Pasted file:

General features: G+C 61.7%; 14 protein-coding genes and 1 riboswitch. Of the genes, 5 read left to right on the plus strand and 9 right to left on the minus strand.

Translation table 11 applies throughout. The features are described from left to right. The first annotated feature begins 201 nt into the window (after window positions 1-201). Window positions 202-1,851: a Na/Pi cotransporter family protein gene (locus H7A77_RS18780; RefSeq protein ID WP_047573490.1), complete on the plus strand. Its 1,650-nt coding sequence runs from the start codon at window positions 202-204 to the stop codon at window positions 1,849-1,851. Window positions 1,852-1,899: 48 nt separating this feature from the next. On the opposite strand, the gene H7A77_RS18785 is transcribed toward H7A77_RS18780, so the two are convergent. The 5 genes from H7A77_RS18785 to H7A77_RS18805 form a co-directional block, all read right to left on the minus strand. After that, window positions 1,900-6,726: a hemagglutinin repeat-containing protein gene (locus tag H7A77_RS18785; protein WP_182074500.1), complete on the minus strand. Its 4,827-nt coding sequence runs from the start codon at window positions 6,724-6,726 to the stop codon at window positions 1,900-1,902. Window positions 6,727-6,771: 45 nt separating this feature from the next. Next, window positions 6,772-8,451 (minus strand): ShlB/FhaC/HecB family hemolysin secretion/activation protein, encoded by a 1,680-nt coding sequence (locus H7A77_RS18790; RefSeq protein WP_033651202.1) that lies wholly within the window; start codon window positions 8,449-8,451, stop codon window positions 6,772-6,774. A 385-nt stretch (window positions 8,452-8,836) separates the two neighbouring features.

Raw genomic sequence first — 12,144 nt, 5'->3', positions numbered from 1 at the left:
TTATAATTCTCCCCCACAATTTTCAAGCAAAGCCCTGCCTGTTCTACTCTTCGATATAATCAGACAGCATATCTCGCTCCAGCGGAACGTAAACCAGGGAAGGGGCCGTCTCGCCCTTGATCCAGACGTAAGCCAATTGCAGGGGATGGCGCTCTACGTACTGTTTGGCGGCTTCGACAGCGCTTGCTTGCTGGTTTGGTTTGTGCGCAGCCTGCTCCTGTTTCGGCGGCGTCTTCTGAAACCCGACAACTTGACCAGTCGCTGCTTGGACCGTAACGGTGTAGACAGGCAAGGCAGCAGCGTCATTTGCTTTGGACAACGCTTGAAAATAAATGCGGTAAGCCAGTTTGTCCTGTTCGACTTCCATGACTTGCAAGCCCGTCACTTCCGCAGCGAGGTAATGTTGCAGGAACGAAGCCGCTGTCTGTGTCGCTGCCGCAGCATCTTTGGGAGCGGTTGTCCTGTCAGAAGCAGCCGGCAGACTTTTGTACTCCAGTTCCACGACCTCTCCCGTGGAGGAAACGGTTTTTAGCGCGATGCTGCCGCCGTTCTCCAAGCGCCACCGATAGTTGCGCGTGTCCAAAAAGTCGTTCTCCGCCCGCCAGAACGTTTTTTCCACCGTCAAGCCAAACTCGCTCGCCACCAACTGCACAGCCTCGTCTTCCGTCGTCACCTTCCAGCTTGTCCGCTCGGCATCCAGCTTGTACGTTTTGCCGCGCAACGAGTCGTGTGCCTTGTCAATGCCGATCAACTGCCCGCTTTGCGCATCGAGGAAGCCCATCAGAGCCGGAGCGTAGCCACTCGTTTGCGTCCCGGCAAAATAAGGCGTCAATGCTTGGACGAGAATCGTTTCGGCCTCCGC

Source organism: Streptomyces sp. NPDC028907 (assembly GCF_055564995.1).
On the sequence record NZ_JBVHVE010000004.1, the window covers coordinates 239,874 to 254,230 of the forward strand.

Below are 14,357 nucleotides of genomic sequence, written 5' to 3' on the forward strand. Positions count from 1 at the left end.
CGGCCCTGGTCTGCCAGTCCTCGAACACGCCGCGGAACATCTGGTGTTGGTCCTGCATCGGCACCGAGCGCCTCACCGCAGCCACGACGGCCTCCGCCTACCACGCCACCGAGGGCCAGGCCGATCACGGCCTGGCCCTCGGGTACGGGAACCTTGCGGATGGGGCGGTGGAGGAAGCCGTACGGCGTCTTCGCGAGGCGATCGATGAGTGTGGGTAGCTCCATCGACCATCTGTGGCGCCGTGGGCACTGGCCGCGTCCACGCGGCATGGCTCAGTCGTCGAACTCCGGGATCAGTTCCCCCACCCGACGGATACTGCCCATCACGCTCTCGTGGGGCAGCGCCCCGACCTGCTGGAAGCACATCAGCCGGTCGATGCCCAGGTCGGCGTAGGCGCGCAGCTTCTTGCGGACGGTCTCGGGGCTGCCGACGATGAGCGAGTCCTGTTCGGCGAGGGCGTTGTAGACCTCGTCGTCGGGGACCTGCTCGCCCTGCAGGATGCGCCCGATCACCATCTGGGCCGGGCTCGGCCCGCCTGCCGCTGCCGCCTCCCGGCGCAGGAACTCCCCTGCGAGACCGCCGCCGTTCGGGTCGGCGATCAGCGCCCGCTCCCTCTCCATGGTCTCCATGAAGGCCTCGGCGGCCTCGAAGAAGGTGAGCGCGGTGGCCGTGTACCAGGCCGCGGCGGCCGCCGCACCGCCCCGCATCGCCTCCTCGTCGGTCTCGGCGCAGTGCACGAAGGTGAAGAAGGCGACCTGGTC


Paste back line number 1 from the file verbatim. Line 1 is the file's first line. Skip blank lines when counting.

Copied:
General features: G+C 61.7%; 14 protein-coding genes and 1 riboswitch. Of the genes, 5 read left to right on the plus strand and 9 right to left on the minus strand.